The world media has just circulated the sad news about the death of Jehan Al- Sadat, the widow of the later Egyptian President, Mohamed Anwar Al- Sadat- Egypt’s First lady for 11 years, from 1970, till 1981, when Al- Sadat was assassinated by the Muslim Brotherhood.
Jehan followed her father’s religion and was raised as a Muslim, and thanks to her both parents, she excelled the Arabic language and was brought up as an Egyptian girl, who understands the Egyptian society and belongs to it.
When she was a teenage girl, Jehan heard a lot about the heroism of an Egyptian activist and revolutionary named Anwar Al- Sadat, and started to look up to him as a real her who saved no effort in trying to save his country, fight for its rights and stand fearlessly in the face of the British occupation.
When Jehan and Anwar first met, she was 15 years- old, and when they decided to get married, she faced strict resistance from her parents, for Anwar back then was jobless and has no wealth or income to support a wife or have a family.
But none stood in the way of the strong love story of Jehan and Anwar and so they got married.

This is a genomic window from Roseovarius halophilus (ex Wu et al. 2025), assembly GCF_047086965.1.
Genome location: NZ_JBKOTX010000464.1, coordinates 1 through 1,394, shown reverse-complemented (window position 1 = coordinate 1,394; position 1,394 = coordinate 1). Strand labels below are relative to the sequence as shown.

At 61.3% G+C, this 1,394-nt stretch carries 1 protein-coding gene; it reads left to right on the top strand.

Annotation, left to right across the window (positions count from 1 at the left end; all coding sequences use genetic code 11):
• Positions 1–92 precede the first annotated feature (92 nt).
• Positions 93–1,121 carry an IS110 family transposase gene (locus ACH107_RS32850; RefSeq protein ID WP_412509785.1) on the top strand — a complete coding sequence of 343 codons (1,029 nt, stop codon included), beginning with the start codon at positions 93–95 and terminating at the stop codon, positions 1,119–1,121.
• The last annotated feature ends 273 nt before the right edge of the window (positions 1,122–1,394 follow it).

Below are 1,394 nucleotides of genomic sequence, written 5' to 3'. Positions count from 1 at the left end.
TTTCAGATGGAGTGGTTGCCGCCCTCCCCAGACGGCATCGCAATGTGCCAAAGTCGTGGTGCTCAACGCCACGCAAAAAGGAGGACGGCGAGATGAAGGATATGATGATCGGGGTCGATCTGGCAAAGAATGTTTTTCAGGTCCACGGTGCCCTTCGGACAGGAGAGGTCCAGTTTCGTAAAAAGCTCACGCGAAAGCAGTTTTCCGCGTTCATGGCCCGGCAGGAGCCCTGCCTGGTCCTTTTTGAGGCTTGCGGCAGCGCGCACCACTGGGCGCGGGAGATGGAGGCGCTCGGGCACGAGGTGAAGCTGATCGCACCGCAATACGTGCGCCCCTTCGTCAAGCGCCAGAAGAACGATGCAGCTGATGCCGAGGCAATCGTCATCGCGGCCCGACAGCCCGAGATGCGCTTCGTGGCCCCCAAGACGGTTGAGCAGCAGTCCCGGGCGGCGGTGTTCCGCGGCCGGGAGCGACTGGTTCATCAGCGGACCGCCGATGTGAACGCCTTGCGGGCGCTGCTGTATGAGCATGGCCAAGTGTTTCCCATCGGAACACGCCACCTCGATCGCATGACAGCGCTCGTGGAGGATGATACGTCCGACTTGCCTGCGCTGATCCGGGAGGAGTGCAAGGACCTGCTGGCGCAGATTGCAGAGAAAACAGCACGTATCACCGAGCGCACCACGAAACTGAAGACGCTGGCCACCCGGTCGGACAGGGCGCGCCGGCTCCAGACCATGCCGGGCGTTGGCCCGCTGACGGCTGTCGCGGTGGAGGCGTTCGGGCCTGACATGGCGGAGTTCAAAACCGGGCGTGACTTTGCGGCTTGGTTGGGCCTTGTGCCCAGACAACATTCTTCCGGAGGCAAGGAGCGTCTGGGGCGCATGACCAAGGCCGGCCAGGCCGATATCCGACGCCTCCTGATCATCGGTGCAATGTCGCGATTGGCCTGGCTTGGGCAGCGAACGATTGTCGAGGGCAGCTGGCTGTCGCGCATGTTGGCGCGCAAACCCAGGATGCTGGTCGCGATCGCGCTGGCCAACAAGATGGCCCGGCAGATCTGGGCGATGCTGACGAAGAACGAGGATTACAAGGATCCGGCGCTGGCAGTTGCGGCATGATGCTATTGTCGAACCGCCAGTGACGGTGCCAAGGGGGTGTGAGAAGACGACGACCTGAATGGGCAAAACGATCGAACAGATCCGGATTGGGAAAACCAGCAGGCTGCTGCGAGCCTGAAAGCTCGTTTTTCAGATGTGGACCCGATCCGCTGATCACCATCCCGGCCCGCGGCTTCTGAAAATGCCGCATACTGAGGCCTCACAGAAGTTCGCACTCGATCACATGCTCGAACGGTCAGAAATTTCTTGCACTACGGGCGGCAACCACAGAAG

She joined his journey of life that took him from a man with no income to a state president.
Becoming Egypt’s First Lady, Jehan took it upon herself to help alleviate the status of Egyptian women, working on the betterment of civil laws that better served and protected their rights, especially the women’s right to custody of children after separation from the father.
She also engaged in amny aid and charity activities, especially in the aftermath of 1867 war, founding the famous charity organisation named Al Wafaa wal Amal, which worked on supporting soldiers who were harmed in the war and their families.
Among other humanitarian roles she engaged in is helping visually impaired children.
After the death of her husband, Jehan worked and did a great job supporting her family. She taught at the American University in Egypt and used her talent of drawing in holding many arts exhibitions.
She also taught at University of South Carolina and and Radford University in the U.S.
Facing many ebs and flows in the span of her life, Jehan never stopped being a faithful woman full of hope and energy and enthusiasm to lead a meaningful life and leave a good legacy behind.
Jehan Sadat died on July 9, 2021, at the age of 87, but her life is far more richer and longer than the number of years can tell.
She supported men, women and children in Egypt in various ways and through many civil and charity organisations, some of which she founded herself.
Her role didn’t stop with the death of her husband, she was rather determined to serve the Egyptian society, which she strongly belonged to in every way a person can serve his community.
Rest in Peace Jehan Sadat.
I’m not bound to win, but I’m bound to be true.